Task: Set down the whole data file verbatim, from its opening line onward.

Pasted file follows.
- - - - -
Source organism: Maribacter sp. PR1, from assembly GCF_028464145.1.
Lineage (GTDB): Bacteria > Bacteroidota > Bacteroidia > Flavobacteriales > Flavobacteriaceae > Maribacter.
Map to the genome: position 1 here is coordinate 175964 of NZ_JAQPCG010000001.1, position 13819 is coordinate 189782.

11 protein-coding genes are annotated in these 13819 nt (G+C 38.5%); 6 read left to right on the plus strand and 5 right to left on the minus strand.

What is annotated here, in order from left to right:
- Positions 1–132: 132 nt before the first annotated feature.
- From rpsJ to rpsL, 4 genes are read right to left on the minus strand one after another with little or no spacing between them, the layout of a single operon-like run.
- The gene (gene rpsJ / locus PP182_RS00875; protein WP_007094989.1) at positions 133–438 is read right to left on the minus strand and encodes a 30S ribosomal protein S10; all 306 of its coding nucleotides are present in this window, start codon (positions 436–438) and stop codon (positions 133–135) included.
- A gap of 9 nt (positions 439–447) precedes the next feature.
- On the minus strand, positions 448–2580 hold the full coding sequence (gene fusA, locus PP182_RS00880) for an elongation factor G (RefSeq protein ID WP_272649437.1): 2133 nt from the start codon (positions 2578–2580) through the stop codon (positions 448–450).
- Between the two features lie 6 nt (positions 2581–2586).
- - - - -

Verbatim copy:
Source organism: Maribacter sp. PR1, from assembly GCF_028464145.1.
Lineage (GTDB): Bacteria > Bacteroidota > Bacteroidia > Flavobacteriales > Flavobacteriaceae > Maribacter.
Map to the genome: position 1 here is coordinate 175964 of NZ_JAQPCG010000001.1, position 13819 is coordinate 189782.

11 protein-coding genes are annotated in these 13819 nt (G+C 38.5%); 6 read left to right on the plus strand and 5 right to left on the minus strand.

What is annotated here, in order from left to right:
- Positions 1–132: 132 nt before the first annotated feature.
- From rpsJ to rpsL, 4 genes are read right to left on the minus strand one after another with little or no spacing between them, the layout of a single operon-like run.
- The gene (gene rpsJ / locus PP182_RS00875; protein WP_007094989.1) at positions 133–438 is read right to left on the minus strand and encodes a 30S ribosomal protein S10; all 306 of its coding nucleotides are present in this window, start codon (positions 436–438) and stop codon (positions 133–135) included.
- A gap of 9 nt (positions 439–447) precedes the next feature.
- On the minus strand, positions 448–2580 hold the full coding sequence (gene fusA, locus PP182_RS00880) for an elongation factor G (RefSeq protein ID WP_272649437.1): 2133 nt from the start codon (positions 2578–2580) through the stop codon (positions 448–450).
- Between the two features lie 6 nt (positions 2581–2586).